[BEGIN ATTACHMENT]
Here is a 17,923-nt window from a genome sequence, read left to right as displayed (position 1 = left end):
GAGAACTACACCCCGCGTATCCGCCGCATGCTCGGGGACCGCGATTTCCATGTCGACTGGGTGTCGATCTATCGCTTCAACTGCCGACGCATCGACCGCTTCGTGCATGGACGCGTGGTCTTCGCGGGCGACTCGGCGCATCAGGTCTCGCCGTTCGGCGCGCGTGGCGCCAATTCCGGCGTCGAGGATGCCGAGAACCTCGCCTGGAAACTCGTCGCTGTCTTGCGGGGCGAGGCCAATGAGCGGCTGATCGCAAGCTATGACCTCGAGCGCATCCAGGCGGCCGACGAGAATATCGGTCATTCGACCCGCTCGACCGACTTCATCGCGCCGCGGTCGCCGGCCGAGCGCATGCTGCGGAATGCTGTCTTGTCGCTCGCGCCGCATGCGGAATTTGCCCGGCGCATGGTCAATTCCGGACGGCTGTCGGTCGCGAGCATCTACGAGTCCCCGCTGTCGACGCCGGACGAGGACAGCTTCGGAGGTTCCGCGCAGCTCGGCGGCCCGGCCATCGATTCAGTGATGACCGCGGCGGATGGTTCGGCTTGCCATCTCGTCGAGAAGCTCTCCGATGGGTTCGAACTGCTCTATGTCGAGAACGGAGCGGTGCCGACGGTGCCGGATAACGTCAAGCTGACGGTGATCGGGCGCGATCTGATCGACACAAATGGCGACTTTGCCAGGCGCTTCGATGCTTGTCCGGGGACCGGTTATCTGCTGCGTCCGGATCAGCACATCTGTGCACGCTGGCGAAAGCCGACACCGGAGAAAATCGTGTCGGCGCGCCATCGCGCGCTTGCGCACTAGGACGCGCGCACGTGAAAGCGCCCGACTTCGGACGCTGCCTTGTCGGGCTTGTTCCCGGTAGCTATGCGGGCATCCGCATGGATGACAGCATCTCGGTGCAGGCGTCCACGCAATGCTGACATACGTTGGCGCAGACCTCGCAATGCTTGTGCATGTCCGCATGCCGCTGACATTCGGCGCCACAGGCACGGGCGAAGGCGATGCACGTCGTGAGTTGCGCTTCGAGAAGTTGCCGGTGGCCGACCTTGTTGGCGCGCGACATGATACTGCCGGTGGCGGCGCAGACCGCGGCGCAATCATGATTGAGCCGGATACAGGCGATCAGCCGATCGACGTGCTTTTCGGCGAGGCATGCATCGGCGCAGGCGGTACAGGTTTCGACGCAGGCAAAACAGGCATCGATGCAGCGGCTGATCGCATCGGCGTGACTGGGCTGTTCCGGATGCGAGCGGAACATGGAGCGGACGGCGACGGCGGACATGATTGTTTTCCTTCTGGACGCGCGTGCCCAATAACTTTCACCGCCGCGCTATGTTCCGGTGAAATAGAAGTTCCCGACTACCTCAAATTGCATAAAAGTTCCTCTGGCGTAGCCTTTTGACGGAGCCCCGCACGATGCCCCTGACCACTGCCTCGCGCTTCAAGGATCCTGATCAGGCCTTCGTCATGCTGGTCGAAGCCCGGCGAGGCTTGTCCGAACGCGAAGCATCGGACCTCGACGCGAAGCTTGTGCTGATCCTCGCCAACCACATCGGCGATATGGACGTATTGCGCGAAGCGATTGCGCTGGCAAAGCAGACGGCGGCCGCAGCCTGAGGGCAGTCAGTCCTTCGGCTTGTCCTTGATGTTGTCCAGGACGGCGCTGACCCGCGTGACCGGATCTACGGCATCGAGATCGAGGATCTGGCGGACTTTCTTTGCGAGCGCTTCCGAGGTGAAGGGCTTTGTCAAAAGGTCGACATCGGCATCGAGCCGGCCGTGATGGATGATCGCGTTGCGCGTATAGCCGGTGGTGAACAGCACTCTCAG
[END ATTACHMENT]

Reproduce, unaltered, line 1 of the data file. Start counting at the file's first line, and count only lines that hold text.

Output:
Here is a 17,923-nt window from a genome sequence, read left to right as displayed (position 1 = left end):